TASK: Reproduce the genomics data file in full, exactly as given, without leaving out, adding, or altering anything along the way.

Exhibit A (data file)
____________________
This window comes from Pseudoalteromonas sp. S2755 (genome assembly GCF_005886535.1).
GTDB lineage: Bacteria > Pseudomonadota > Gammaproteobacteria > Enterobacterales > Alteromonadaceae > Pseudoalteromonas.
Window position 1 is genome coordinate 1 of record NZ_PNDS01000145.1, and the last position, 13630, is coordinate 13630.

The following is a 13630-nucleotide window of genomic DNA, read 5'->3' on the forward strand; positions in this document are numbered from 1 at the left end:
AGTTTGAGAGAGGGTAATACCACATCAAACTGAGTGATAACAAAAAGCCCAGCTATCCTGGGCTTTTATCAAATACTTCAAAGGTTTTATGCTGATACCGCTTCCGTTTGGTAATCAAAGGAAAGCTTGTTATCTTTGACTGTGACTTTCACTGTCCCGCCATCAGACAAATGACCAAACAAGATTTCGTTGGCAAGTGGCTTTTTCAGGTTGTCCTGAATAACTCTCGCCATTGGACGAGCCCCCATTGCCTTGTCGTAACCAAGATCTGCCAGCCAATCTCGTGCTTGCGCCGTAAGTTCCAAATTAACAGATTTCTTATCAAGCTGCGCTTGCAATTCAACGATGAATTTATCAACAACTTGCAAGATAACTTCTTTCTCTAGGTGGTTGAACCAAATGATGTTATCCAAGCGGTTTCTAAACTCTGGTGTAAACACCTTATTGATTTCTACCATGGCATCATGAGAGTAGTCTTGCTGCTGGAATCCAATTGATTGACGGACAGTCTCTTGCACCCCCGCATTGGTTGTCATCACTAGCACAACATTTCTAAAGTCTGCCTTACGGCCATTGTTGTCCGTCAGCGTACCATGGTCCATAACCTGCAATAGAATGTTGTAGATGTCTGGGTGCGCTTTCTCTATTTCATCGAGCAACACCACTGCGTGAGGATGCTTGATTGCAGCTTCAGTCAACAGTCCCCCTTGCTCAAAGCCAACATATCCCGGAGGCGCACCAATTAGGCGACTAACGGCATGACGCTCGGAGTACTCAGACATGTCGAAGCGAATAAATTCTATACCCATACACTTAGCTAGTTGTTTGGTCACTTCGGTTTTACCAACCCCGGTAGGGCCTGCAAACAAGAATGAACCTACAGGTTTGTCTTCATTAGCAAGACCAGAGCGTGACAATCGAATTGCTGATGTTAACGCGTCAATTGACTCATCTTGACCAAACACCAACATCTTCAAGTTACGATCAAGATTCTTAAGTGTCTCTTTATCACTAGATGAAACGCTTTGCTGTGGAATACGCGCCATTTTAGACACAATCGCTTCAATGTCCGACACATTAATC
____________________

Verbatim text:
This window comes from Pseudoalteromonas sp. S2755 (genome assembly GCF_005886535.1).
GTDB lineage: Bacteria > Pseudomonadota > Gammaproteobacteria > Enterobacterales > Alteromonadaceae > Pseudoalteromonas.
Window position 1 is genome coordinate 1 of record NZ_PNDS01000145.1, and the last position, 13630, is coordinate 13630.

The following is a 13630-nucleotide window of genomic DNA, read 5'->3' on the forward strand; positions in this document are numbered from 1 at the left end:
AGTTTGAGAGAGGGTAATACCACATCAAACTGAGTGATAACAAAAAGCCCAGCTATCCTGGGCTTTTATCAAATACTTCAAAGGTTTTATGCTGATACCGCTTCCGTTTGGTAATCAAAGGAAAGCTTGTTATCTTTGACTGTGACTTTCACTGTCCCGCCATCAGACAAATGACCAAACAAGATTTCGTTGGCAAGTGGCTTTTTCAGGTTGTCCTGAATAACTCTCGCCATTGGACGAGCCCCCATTGCCTTGTCGTAACCAAGATCTGCCAGCCAATCTCGTGCTTGCGCCGTAAGTTCCAAATTAACAGATTTCTTATCAAGCTGCGCTTGCAATTCAACGATGAATTTATCAACAACTTGCAAGATAACTTCTTTCTCTAGGTGGTTGAACCAAATGATGTTATCCAAGCGGTTTCTAAACTCTGGTGTAAACACCTTATTGATTTCTACCATGGCATCATGAGAGTAGTCTTGCTGCTGGAATCCAATTGATTGACGGACAGTCTCTTGCACCCCCGCATTGGTTGTCATCACTAGCACAACATTTCTAAAGTCTGCCTTACGGCCATTGTTGTCCGTCAGCGTACCATGGTCCATAACCTGCAATAGAATGTTGTAGATGTCTGGGTGCGCTTTCTCTATTTCATCGAGCAACACCACTGCGTGAGGATGCTTGATTGCAGCTTCAGTCAACAGTCCCCCTTGCTCAAAGCCAACATATCCCGGAGGCGCACCAATTAGGCGACTAACGGCATGACGCTCGGAGTACTCAGACATGTCGAAGCGAATAAATTCTATACCCATACACTTAGCTAGTTGTTTGGTCACTTCGGTTTTACCAACCCCGGTAGGGCCTGCAAACAAGAATGAACCTACAGGTTTGTCTTCATTAGCAAGACCAGAGCGTGACAATCGAATTGCTGATGTTAACGCGTCAATTGACTCATCTTGACCAAACACCAACATCTTCAAGTTACGATCAAGATTCTTAAGTGTCTCTTTATCACTAGATGAAACGCTTTGCTGTGGAATACGCGCCATTTTAGACACAATCGCTTCAATGTCCGACACATTAATC